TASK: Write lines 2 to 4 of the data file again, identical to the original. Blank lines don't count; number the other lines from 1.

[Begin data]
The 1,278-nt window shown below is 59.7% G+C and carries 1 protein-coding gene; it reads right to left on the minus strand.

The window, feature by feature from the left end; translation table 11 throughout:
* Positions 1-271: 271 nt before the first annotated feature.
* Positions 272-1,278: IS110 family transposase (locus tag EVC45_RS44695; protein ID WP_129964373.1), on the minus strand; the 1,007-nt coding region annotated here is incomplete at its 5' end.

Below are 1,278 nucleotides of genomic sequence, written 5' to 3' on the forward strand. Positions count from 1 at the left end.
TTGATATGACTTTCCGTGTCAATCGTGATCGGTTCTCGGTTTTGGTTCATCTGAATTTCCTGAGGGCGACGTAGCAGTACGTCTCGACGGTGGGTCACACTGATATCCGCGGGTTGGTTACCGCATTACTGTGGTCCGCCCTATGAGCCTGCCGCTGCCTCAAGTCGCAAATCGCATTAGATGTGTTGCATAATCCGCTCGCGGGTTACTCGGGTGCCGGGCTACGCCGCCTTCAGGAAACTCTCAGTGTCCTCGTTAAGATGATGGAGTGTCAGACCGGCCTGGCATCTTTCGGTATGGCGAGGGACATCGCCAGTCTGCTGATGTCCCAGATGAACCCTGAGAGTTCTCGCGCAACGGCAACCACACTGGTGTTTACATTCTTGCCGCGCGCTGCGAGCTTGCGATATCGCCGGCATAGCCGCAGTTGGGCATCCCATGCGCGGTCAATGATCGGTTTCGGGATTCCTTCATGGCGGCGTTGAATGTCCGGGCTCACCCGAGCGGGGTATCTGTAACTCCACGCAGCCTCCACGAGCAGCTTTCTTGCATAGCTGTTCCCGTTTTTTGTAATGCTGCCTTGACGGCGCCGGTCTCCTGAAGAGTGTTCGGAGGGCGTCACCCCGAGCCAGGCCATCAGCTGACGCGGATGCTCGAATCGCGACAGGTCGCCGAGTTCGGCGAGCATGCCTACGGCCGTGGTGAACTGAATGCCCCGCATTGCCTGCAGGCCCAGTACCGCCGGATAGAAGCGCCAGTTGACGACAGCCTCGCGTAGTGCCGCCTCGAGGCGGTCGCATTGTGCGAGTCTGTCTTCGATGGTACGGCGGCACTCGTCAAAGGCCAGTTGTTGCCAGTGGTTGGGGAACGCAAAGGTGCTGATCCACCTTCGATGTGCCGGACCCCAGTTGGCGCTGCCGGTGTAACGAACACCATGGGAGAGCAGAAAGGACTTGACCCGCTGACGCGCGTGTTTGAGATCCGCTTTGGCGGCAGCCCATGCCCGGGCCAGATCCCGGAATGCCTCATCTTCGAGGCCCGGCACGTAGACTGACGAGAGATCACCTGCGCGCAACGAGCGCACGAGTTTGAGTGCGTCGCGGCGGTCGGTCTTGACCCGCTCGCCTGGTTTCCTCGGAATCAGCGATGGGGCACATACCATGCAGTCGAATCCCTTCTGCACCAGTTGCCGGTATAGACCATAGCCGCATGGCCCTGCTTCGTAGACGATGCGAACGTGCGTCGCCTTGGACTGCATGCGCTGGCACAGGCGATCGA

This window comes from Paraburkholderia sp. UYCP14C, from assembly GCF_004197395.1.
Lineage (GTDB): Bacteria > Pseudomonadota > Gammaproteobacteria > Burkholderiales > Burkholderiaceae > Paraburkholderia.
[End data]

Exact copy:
The window, feature by feature from the left end; translation table 11 throughout:
* Positions 1-271: 271 nt before the first annotated feature.
* Positions 272-1,278: IS110 family transposase (locus tag EVC45_RS44695; protein ID WP_129964373.1), on the minus strand; the 1,007-nt coding region annotated here is incomplete at its 5' end.